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From the author of I Feel Violated!

I Feel Violated!

The GPL is several pages of legalese. I've read it several times, and still have to look up specific things, and I probably have a better knowledge of copyright law than the average developer. One of the major selling points of Free Software is that there's no cost in tracking licenses. Any piece of Free Software comes with the FSF's freedoms 0 and 2, meaning that you can use it and copy it as much as you want. This arrangement dramatically simplifies auditing, and is a huge win for big companies.

Because the GPL is a Free Software license, the same principle applies here, right? Yes, as long as you distribute with the source. There's a simple way of violating version 2 of the GPL, which I would imagine at least half of the readers of this article are guilty of doing. Grab the source code for your favorite GPLv2 project, compile it, and give a friend the binary. Oops—you've just committed copyright infringement. The GPLv2 requires you to provide either the source or an offer in writing (good for three years) to provide it (see clause 3).

It's generally considered helpful to compile software for your friends who aren't particularly computer-literate. They have no interest in the source, but the GPL requires you to give it to them (they'll thank you for it when they download the combined package over a pay-per-megabyte mobile connection), or give them a written offer for the source. If you choose the second option, you need to keep a copy of the source around for three years—and don't forget that it needs to be the exact version used to produce the binary.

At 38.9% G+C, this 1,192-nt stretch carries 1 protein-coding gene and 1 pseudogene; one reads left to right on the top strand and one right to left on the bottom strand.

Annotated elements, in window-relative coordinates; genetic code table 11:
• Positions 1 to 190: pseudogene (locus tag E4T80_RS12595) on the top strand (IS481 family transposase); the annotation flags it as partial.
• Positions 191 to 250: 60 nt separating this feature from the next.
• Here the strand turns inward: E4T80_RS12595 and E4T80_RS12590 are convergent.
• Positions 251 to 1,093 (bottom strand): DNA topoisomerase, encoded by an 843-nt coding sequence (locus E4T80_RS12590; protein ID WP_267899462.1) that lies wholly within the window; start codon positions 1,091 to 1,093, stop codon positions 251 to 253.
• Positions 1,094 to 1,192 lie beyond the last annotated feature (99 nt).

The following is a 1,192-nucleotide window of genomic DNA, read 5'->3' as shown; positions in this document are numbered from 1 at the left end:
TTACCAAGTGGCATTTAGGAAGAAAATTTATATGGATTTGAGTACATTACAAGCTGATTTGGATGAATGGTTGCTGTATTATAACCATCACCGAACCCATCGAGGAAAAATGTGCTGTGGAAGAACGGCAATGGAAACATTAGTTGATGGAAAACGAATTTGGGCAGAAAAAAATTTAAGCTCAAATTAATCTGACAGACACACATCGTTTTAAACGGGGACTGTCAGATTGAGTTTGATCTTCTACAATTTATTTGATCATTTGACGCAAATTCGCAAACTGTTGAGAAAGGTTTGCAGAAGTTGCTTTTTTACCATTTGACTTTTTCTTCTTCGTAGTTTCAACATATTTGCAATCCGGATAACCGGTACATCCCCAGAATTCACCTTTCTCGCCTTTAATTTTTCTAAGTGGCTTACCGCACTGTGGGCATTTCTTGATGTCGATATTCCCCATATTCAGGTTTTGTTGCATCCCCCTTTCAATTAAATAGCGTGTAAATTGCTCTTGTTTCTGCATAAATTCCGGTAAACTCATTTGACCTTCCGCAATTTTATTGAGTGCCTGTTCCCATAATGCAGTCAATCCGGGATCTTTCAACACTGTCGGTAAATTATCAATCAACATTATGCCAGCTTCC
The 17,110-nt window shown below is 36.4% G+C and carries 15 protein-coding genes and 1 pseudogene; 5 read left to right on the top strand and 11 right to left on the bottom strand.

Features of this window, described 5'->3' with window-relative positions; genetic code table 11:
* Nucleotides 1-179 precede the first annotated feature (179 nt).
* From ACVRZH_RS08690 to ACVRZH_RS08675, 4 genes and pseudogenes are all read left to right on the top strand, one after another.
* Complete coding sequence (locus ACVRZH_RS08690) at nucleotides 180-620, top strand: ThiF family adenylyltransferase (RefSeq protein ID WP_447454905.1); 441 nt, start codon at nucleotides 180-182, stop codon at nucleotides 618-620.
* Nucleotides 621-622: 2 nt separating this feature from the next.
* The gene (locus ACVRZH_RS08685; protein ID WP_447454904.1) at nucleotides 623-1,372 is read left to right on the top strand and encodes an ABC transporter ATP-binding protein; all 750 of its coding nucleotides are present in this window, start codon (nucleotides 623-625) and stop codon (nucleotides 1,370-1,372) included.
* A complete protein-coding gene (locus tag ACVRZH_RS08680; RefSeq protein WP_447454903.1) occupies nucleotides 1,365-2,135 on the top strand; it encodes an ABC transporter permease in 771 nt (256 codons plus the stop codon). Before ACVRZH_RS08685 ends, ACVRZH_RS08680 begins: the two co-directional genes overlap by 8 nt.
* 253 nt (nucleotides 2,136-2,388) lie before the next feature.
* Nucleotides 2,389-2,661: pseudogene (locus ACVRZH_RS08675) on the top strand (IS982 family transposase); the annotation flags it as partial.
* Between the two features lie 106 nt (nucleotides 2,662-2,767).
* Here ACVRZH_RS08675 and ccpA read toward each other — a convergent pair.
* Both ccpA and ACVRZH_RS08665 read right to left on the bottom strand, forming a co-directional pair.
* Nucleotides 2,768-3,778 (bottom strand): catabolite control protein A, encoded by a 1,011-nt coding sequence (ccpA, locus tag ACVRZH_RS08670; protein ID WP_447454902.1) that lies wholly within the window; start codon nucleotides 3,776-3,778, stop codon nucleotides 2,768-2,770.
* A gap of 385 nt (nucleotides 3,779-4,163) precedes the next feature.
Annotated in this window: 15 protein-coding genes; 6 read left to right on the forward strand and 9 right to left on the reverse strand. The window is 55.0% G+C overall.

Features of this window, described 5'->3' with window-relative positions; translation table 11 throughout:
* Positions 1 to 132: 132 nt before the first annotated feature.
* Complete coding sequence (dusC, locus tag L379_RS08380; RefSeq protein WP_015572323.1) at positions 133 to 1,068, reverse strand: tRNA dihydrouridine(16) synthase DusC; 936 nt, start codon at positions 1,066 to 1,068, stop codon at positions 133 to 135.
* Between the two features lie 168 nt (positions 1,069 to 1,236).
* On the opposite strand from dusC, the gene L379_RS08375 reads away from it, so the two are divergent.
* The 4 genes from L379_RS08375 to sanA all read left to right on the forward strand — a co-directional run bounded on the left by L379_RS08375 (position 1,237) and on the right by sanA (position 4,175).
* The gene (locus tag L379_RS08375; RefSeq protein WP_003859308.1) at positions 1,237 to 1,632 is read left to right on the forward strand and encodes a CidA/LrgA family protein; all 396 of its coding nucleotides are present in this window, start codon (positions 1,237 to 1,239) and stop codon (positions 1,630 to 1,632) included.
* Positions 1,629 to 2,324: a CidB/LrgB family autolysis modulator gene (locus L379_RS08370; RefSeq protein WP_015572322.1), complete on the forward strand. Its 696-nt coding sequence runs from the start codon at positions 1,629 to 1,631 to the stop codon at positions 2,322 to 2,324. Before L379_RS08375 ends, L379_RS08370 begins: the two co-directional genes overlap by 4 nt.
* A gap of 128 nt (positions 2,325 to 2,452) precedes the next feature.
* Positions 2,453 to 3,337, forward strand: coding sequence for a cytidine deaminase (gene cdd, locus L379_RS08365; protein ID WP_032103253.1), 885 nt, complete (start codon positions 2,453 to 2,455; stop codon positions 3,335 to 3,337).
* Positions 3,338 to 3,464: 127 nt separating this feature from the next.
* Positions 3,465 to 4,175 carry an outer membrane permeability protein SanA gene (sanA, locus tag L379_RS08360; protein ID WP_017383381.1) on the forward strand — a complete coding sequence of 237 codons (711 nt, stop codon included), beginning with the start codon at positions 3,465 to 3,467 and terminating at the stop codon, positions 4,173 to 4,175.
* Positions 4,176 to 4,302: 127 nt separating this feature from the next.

This is only an individual concern, right? Well, not really. Imagine this conversation taking place between two employees of different companies:

"I can't open that file you sent me."

"Oh, sorry. I'll send you the program I used to make it—it's free."

"Great, thanks."

Sound reasonable? Variations of this same conversation are fairly common when the software in question is proprietary and it's illegal to provide copies of it, so for Free Software this conversation is likely to be even more common.

This helpful employee has now opened his or her company to legal liability. Note that in this example neither person modifies the source code at all, they both just use and share it. These are two of the conditions defined by the FSF as being vital, yet by exercising these freedoms, they have violated the license.

Of course, no reasonable developer would sue for this kind of GPL violation. Unfortunately, there's no trivial way of testing whether the developers of a particular program are reasonable.

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